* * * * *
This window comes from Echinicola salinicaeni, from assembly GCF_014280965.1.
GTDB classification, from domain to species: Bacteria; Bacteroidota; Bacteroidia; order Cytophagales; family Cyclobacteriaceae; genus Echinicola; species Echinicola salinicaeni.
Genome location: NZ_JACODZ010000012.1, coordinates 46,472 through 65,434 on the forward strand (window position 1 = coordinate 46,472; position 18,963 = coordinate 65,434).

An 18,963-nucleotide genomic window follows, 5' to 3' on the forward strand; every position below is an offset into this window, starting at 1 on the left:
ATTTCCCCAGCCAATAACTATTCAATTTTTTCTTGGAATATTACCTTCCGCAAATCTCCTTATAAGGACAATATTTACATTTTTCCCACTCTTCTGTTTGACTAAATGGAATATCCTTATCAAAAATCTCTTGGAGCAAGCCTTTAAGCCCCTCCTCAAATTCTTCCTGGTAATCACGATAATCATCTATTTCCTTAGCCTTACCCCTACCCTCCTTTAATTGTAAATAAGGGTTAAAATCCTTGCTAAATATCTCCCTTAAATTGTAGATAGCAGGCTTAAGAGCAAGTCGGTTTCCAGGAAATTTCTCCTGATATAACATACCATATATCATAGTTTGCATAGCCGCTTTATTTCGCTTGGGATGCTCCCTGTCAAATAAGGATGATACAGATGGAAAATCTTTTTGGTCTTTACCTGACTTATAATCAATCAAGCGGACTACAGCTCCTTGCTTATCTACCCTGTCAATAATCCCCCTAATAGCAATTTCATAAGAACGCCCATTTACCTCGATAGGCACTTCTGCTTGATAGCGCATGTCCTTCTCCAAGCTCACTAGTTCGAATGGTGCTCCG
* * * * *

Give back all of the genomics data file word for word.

This window comes from Echinicola salinicaeni, from assembly GCF_014280965.1.
GTDB classification, from domain to species: Bacteria; Bacteroidota; Bacteroidia; order Cytophagales; family Cyclobacteriaceae; genus Echinicola; species Echinicola salinicaeni.
Genome location: NZ_JACODZ010000012.1, coordinates 46,472 through 65,434 on the forward strand (window position 1 = coordinate 46,472; position 18,963 = coordinate 65,434).

An 18,963-nucleotide genomic window follows, 5' to 3' on the forward strand; every position below is an offset into this window, starting at 1 on the left:
ATTTCCCCAGCCAATAACTATTCAATTTTTTCTTGGAATATTACCTTCCGCAAATCTCCTTATAAGGACAATATTTACATTTTTCCCACTCTTCTGTTTGACTAAATGGAATATCCTTATCAAAAATCTCTTGGAGCAAGCCTTTAAGCCCCTCCTCAAATTCTTCCTGGTAATCACGATAATCATCTATTTCCTTAGCCTTACCCCTACCCTCCTTTAATTGTAAATAAGGGTTAAAATCCTTGCTAAATATCTCCCTTAAATTGTAGATAGCAGGCTTAAGAGCAAGTCGGTTTCCAGGAAATTTCTCCTGATATAACATACCATATATCATAGTTTGCATAGCCGCTTTATTTCGCTTGGGATGCTCCCTGTCAAATAAGGATGATACAGATGGAAAATCTTTTTGGTCTTTACCTGACTTATAATCAATCAAGCGGACTACAGCTCCTTGCTTATCTACCCTGTCAATAATCCCCCTAATAGCAATTTCATAAGAACGCCCATTTACCTCGATAGGCACTTCTGCTTGATAGCGCATGTCCTTCTCCAAGCTCACTAGTTCGAATGGTGCTCCG